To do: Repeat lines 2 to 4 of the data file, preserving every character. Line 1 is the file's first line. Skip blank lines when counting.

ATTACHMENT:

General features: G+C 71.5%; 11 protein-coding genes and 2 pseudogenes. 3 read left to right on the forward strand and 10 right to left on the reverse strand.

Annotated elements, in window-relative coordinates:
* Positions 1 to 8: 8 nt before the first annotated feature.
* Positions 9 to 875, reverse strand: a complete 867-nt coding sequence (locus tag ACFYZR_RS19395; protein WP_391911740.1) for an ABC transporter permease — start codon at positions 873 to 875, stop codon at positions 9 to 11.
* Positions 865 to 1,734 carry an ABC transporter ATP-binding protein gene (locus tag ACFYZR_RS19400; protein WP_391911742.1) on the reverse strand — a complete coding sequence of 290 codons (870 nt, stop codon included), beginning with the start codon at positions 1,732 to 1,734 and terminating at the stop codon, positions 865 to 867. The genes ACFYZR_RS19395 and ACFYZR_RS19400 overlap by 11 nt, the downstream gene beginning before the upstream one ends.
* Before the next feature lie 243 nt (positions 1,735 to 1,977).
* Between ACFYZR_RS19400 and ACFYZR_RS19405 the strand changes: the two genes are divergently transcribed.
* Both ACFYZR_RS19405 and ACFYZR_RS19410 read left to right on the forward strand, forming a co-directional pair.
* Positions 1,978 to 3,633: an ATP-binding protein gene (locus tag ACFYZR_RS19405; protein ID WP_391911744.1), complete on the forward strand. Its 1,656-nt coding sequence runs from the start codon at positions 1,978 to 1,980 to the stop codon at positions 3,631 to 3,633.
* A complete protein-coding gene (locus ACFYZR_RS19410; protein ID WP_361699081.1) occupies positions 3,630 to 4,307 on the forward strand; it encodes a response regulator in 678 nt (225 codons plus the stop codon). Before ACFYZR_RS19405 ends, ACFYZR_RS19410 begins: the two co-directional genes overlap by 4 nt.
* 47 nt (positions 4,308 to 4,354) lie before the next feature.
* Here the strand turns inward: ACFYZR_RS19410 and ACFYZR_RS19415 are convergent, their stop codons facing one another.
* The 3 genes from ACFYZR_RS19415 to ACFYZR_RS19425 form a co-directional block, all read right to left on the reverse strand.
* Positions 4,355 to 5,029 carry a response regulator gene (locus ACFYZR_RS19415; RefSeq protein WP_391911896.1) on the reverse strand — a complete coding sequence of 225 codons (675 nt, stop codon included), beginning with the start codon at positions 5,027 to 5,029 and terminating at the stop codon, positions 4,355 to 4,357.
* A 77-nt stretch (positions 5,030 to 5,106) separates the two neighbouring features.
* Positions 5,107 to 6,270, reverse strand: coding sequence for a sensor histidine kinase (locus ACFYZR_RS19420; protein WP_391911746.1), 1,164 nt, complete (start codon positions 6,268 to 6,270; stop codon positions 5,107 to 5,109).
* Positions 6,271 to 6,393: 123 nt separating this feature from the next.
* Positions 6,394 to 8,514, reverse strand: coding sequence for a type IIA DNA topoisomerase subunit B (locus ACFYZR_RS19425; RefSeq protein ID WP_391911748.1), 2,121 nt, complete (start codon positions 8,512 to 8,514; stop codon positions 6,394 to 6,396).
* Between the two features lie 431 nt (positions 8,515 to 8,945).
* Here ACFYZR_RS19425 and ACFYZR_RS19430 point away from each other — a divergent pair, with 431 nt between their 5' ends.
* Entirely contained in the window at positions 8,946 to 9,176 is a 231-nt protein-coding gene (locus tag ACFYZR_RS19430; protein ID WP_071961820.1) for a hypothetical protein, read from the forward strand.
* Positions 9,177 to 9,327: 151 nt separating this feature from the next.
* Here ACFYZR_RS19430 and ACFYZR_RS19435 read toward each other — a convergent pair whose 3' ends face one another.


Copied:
Annotated elements, in window-relative coordinates:
* Positions 1 to 8: 8 nt before the first annotated feature.
* Positions 9 to 875, reverse strand: a complete 867-nt coding sequence (locus tag ACFYZR_RS19395; protein WP_391911740.1) for an ABC transporter permease — start codon at positions 873 to 875, stop codon at positions 9 to 11.